Core Convictions #3


11 Jul

I’ve been writing about my core convictions – the things that drive my actions, both in ministry and in my relationships. My third core conviction is: The people of the world are spiritually lost and their only hope is Jesus.

                This is an unpopular conviction to hold. It suggests that people everywhere, no matter how beautiful, brilliant, talented or famous, all share a trait – being lost. The Bible is clear that ALL have sinned and fallen short of God’s righteous standard. Not only have they fallen short, they are unable on their own to meet that standard no matter how many different paths they try. To be lost is to be unable to find one’s way. That’s our world. People everywhere are trying to make their way to peace, prosperity, safety and freedom but the things they chase after are the very things that deprive them of peace, freedom etc. No one wants to admit to being lost.

It’s the classic scene – Dad is driving the family someplace on their vacation and suggests a shortcut. Soon he is hopelessly turned around on back roads somewhere, unable to get back on track but unwilling to admit to being lost. Asking for directions is not an option. Smart, talented people don’t ask for directions. They know best. This is an apt description of our world. Spiritually, people are all over the map. If it’s not working for some man-made deity then it’s searching within oneself for strength and all the answers to life and success. Or it’s the godless religion of reason and science.

The second part of this conviction is even less popular – the hope of the world is Jesus. The idea that a 1st century Jewish man who taught people with fishing metaphors could be the Savior of mankind is laughable to cultural elites. “Put my faith in a man I’ve never met who did things I can’t verify, in a place I’ve never been, to purchase a forgiveness I don’t even need? Forget it!” But this sums up the essence of faith. We are trusting that God could accurately convey a life changing message over thousands of years through fallible men and women. The apostle Paul suggested that the message of the cross was foolishness to the world even though it was the wisdom of God. I don’t have space to go into all the reasons we can trust the Bible when it tells us who Jesus is or all the reasons we can believe in the existence of God. What I do have space to do is say that this conviction, though highly unpopular, is a life-driving conviction.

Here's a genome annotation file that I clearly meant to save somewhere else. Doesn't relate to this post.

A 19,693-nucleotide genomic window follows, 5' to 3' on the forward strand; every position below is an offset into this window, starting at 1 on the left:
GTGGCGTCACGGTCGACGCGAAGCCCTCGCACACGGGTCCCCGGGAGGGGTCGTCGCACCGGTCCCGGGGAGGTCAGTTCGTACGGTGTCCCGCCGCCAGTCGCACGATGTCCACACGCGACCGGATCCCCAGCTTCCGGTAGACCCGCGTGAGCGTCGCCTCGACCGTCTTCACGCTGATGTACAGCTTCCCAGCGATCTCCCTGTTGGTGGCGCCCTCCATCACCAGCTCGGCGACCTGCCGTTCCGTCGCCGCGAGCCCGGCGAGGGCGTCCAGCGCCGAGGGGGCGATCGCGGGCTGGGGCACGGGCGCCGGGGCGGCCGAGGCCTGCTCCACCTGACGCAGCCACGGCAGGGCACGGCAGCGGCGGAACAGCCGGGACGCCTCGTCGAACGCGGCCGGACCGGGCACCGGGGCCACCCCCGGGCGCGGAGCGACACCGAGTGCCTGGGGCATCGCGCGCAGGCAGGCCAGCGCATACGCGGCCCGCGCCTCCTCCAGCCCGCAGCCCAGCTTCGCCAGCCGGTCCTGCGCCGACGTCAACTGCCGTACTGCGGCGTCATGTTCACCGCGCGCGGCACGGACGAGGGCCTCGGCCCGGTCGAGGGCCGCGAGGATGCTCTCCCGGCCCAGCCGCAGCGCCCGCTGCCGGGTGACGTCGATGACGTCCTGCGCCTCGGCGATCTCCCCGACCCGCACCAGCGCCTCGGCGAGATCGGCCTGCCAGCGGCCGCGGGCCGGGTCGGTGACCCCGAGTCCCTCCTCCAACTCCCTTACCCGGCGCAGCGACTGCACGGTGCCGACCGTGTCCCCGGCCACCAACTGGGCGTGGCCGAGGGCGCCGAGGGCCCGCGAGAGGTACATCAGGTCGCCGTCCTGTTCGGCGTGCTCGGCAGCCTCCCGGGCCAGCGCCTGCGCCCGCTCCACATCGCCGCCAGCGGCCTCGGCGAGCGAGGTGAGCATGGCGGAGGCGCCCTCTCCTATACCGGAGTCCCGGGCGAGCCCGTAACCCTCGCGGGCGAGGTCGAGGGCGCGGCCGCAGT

It means that every person I encounter is either lost or found. Every person is either a follower of Jesus or not. If they are lost, I have a responsibility to point them toward Jesus – to proclaim the message that He is their only hope. Convictions are valueless if they are not lived out. It does no good to say I believe something if I’m not willing to act on it. What about you? Could someone figure out your core convictions by looking at your life? And would they match what you say they are?

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